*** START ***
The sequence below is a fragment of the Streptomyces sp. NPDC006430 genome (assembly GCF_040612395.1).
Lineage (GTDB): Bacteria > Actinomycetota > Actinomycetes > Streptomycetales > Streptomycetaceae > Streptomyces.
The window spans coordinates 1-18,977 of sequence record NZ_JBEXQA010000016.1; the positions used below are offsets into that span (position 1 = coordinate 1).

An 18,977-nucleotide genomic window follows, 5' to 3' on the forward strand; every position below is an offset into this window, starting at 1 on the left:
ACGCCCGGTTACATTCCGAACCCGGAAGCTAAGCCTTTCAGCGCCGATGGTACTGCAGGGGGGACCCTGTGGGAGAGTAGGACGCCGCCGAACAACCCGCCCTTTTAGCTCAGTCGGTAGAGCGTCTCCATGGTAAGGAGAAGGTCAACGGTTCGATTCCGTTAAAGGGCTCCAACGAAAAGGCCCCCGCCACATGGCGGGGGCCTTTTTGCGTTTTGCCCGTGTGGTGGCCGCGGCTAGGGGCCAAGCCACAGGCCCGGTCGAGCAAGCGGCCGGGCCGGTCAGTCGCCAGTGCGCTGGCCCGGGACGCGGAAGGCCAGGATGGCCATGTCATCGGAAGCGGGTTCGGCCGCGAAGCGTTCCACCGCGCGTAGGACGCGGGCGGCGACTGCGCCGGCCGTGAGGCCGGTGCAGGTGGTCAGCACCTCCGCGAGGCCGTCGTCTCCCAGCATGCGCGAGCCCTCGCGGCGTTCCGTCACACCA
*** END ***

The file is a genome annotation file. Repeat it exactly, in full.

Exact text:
The sequence below is a fragment of the Streptomyces sp. NPDC006430 genome (assembly GCF_040612395.1).
Lineage (GTDB): Bacteria > Actinomycetota > Actinomycetes > Streptomycetales > Streptomycetaceae > Streptomyces.
The window spans coordinates 1-18,977 of sequence record NZ_JBEXQA010000016.1; the positions used below are offsets into that span (position 1 = coordinate 1).

An 18,977-nucleotide genomic window follows, 5' to 3' on the forward strand; every position below is an offset into this window, starting at 1 on the left:
ACGCCCGGTTACATTCCGAACCCGGAAGCTAAGCCTTTCAGCGCCGATGGTACTGCAGGGGGGACCCTGTGGGAGAGTAGGACGCCGCCGAACAACCCGCCCTTTTAGCTCAGTCGGTAGAGCGTCTCCATGGTAAGGAGAAGGTCAACGGTTCGATTCCGTTAAAGGGCTCCAACGAAAAGGCCCCCGCCACATGGCGGGGGCCTTTTTGCGTTTTGCCCGTGTGGTGGCCGCGGCTAGGGGCCAAGCCACAGGCCCGGTCGAGCAAGCGGCCGGGCCGGTCAGTCGCCAGTGCGCTGGCCCGGGACGCGGAAGGCCAGGATGGCCATGTCATCGGAAGCGGGTTCGGCCGCGAAGCGTTCCACCGCGCGTAGGACGCGGGCGGCGACTGCGCCGGCCGTGAGGCCGGTGCAGGTGGTCAGCACCTCCGCGAGGCCGTCGTCTCCCAGCATGCGCGAGCCCTCGCGGCGTTCCGTCACACCA